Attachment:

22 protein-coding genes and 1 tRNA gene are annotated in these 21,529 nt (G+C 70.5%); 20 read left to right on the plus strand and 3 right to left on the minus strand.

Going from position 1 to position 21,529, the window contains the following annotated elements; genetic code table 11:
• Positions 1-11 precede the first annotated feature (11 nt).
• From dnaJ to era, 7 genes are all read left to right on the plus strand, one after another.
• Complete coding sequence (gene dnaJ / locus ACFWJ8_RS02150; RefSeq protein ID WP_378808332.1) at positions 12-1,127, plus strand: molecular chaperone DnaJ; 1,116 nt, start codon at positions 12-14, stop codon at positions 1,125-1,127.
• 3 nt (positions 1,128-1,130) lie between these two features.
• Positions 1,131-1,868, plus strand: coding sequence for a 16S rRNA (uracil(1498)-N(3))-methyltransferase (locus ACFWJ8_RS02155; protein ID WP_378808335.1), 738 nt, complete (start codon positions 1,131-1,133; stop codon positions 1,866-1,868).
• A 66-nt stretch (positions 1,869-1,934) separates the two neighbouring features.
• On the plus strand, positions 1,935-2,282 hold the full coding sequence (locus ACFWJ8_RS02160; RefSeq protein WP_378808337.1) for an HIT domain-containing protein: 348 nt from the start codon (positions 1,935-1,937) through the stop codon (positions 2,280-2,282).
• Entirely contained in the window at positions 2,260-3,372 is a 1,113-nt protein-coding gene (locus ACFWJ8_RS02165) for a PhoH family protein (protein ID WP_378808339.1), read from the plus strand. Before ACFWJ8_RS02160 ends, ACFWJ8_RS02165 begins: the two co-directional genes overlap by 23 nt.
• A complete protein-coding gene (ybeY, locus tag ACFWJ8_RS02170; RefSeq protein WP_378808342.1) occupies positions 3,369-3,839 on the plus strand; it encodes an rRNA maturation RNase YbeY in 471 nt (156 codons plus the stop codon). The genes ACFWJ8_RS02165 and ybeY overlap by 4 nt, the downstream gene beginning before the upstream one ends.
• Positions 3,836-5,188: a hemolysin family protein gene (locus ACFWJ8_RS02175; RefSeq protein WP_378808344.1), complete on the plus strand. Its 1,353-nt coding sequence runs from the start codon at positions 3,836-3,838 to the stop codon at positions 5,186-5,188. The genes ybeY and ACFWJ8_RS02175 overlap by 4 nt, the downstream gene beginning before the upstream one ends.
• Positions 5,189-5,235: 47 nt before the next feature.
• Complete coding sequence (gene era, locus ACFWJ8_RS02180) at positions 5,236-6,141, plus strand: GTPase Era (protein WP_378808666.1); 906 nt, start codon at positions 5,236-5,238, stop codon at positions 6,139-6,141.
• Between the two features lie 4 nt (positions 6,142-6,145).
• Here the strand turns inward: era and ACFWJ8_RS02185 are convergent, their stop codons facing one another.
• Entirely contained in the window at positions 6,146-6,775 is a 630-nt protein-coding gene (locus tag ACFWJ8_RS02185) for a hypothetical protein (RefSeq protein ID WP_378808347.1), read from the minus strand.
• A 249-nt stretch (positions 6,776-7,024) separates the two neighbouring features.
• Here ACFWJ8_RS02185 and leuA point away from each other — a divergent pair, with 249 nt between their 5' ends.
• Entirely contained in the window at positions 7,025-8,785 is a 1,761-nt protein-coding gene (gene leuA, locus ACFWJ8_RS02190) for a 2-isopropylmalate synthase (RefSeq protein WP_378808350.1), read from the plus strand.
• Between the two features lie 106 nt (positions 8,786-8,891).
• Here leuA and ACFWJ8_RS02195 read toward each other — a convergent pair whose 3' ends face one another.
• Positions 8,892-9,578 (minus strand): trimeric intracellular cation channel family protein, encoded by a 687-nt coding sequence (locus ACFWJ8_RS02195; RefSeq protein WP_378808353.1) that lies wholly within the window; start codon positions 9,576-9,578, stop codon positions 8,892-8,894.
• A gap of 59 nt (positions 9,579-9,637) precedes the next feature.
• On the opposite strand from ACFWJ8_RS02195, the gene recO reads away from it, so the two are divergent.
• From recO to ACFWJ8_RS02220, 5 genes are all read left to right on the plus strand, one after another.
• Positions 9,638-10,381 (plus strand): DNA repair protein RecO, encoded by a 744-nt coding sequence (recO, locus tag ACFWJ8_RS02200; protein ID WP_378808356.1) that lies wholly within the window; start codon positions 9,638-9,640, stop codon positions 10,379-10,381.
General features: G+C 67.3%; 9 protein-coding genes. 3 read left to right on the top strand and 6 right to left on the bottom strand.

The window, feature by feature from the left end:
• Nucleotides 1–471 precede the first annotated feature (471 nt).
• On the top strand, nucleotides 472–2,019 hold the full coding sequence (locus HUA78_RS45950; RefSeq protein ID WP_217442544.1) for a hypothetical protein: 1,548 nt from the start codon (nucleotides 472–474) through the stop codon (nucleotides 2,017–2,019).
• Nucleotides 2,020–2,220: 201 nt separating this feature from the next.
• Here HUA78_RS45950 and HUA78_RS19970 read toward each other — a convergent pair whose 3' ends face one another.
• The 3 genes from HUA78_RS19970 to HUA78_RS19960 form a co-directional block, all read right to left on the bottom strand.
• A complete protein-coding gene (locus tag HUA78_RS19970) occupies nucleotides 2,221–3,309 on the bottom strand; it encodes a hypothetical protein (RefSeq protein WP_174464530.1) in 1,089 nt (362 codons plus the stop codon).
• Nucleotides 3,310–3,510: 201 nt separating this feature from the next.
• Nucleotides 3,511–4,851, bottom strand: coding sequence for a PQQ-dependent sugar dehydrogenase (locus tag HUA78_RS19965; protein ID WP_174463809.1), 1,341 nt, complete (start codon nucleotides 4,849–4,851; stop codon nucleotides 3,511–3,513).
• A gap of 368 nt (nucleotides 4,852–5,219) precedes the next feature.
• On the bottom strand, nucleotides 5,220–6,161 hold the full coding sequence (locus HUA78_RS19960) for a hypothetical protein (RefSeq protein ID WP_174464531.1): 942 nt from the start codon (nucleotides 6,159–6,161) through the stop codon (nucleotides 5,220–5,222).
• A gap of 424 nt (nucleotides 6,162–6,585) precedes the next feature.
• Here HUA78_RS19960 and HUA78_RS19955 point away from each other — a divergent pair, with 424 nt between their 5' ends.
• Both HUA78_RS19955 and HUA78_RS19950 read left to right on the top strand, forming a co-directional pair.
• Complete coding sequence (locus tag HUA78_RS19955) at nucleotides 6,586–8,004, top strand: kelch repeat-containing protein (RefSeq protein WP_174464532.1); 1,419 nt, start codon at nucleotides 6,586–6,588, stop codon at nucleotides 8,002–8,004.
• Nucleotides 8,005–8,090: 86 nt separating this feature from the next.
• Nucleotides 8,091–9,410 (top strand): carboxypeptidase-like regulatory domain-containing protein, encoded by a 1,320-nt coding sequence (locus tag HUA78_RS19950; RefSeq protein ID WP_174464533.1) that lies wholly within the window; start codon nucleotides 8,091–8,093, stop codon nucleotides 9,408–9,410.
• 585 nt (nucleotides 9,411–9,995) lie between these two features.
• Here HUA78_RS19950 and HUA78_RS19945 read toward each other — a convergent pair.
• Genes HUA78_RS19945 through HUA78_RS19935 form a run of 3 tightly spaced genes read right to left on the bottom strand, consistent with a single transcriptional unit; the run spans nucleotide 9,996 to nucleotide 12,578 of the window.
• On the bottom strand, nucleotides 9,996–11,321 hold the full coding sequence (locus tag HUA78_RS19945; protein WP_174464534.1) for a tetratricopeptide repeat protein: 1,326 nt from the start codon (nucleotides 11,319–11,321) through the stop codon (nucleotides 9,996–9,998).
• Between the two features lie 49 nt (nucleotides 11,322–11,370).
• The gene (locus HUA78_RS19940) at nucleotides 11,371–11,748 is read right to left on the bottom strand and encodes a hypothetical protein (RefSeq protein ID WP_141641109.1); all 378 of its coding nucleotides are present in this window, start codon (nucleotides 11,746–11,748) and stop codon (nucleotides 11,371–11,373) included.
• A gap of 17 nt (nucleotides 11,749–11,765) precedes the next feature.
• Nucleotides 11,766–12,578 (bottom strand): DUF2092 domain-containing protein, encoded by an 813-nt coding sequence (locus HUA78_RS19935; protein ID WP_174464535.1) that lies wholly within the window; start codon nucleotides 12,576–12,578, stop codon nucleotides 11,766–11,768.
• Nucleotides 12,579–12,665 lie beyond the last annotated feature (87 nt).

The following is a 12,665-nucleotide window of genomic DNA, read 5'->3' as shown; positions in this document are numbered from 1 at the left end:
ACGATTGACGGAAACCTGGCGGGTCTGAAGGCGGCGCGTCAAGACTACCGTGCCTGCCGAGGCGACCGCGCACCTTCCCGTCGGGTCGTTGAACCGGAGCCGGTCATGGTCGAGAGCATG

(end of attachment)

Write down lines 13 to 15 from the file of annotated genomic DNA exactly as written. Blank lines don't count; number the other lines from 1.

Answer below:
• Positions 5,189-5,235: 47 nt before the next feature.
• Complete coding sequence (gene era, locus ACFWJ8_RS02180) at positions 5,236-6,141, plus strand: GTPase Era (protein WP_378808666.1); 906 nt, start codon at positions 5,236-5,238, stop codon at positions 6,139-6,141.
• Between the two features lie 4 nt (positions 6,142-6,145).